Sunday, May 14, 2017

Why I Came Back - Oprah: "Life is like a cup of coffee" (Part 1 of 4)


I just read a blog post by Petrus Wu titled “Ahok Dipenjara, Buat Apa Pulang ke Indonesia” (Ahok jailed, what would you return home to Indonesia for)

I’d like to share three personal stories to answer it.

My first story is about love, stronger than fear.

It began on Valentine’s Day 2017 – a day before historic election for governor of Jakarta. For the very first time in Indonesia’s history, a man with double minority background – Pak Ahok is both non-Muslim and of Chinese heritage – stood as incumbent for election as governor of the Special Capital District.

I was helping Swiss Radio with an official reporting. We toured Kalijodo – a slum and a red-light district which was once illegally built on flood canals, now turned into a public park. Then we visited Marunda – where apartment blocks were built to house the people relocated from Kalijodo. To understand the people who were about to vote the next day.

Of course we hear the common theme. That the relocation process – led by Pak Ahok – was “inhumane”. Many were relocated against their will. People lost their livelihoods and incomes. Sex tourists used to visit Kalijodo in droves, spending millions of dollars annually on sex and entertainment. Not everyone was involved in the sex industry of course – many others sell halal food, daily essentials, and normal clothes. But without the cash provided by the sex industry, now nobody has money to spend. Such is the situation in Marunda: plenty of legacy shops from Kalijodo, but no customers with cash to spend.

It was no surprise that the majority seem to reserve their hatred for the incumbent Governor. That “Chinese Pig”.

Curiously, though – there were also some who quietly reserve appreciation for Pak Ahok. “My house used to flood every year up to the roof. We once slept for a whole month in the attic. With rats and filth. Now we have a nice flat, with proper and clean kitchen. Our kids go to school gratis. Even transportation on public bus is free of charge. We can’t be more thankful. But we can’t vote for him, because for Muslims it is haram to vote for a Christian.”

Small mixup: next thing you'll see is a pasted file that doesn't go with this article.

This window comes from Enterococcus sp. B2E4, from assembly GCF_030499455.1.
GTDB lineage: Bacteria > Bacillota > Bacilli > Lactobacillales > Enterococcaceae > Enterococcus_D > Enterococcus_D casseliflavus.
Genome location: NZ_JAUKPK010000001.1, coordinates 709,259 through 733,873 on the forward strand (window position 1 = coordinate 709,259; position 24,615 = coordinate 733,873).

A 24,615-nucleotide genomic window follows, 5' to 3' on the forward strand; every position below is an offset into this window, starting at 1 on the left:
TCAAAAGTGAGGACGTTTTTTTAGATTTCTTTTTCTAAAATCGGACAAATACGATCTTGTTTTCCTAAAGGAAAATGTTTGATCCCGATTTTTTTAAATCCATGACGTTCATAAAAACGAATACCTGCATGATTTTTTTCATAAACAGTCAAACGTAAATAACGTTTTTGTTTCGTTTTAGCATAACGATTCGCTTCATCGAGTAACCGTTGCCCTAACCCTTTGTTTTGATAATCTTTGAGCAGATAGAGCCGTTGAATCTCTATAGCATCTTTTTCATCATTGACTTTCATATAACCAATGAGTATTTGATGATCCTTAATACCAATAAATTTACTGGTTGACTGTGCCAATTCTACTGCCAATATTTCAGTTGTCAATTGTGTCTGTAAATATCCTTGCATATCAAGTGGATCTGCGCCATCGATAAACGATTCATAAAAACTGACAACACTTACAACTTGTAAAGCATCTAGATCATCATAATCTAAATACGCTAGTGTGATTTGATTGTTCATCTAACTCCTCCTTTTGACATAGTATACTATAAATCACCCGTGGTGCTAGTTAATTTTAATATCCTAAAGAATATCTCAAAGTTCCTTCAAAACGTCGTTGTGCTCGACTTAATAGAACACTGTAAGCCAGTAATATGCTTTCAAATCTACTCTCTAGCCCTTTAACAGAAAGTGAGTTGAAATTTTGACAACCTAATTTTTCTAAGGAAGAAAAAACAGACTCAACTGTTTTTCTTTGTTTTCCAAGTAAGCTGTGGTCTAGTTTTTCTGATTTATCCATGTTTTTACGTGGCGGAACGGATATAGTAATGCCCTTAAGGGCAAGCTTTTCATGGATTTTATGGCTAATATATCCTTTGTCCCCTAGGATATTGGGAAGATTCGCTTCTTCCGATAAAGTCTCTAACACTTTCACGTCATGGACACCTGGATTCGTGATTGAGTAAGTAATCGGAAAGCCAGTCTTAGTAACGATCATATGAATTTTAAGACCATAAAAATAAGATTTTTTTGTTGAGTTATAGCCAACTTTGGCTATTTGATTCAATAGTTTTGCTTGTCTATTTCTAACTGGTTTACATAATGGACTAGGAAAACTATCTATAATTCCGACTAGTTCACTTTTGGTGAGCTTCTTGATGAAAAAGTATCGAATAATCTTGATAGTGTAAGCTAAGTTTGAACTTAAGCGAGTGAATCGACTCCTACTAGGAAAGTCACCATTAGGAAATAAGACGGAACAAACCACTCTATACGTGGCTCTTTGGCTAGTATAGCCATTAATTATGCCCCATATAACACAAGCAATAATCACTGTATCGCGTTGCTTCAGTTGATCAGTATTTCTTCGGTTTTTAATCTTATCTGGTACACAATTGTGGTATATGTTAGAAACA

February 15th, 2017. The day of the first round of voting. Full of hope, I arrived at the poll station at 8 AM sharp. I posted the picture of my ink-stained pinky on Facebook.


February 16th, 2017. The official results from KPU – the election committee – came out. As an engineer and data scientist, I scoured over the data – down to the specific neighborhoods and apartment blocks. And I was in for quite a shock. In some apartment blocks housing relocated Kalijodo residents, Ahok won the first round outright by 40% of the vote. Forty percent!!!

Let’s put that in perspective: at least half the population in Marunda were directly connected to the lucrative sex trade, and they were vivid about their hatred for Ahok for taking away their sex-funded lifestyle.

Yet 40% meant that nearly all those who worked “halal” lives voted for him. That’s a hell lot of Muslims who dared to defy their imams and risk eternity in hell. We are not talking about 2 years of jail sentence here. We are talking about eternity in hell. Yet virtually all those devout Muslims who lived “halal” lives – defied their imams and voted for Pak Ahok.

Indonesia’s highest Muslim body, the MUI – equivalent of Vatican’s college of cardinal – has decreed that casting a vote for Pak Ahok is haram. Casting vote for Pak Ahok is like eating pork or enjoy pre-marital sex. It’s haram. Illegal in the eye of Islam. Those voting for Ahok risk eternity in hell. Yet they took the risk.


By the numbers: 85% of registered Jakarta residents are Muslims. Simple math will show that there are more Muslims voting for Pak Ahok than there are non-Muslims in Jakarta (and there are many non-Muslims who did not vote for Pak Ahok for their allergies of clean and transparent government).

Behind the thousands of candles lit the night he was incarcerated – are the 1.7 million Muslims plus 0.5 million non-Muslims who had quietly cast their votes for the man who had changed their lives. Who had touched their hearts. For the man they believed could change the world.

That is love – stronger than fear.

So why, do you ask, he is now in jail? For all his service – why is he in jail?

Because his struggle is not yet done. Our struggle is not yet done. Pak Ahok has changed the lives of many and touched the hearts of many. But not enough. Not enough. Not yet enough.

Pak Ahok has changed the lives of the thousands now living in Marunda flats – and they voted for him. Pak Ahok has changed the lives of the thousands who live in Kalijodo – and they voted for him.

Never allow the “opinion” of three judges to blur that fact.

Pak Ahok has only been in the job for 2 years. The job is not yet done. The fight must go on. The struggle must continue.

So, if you ask “what for”? The first answer is: to pick up the baton and to spread love, stronger than fear.

( … to be continued … )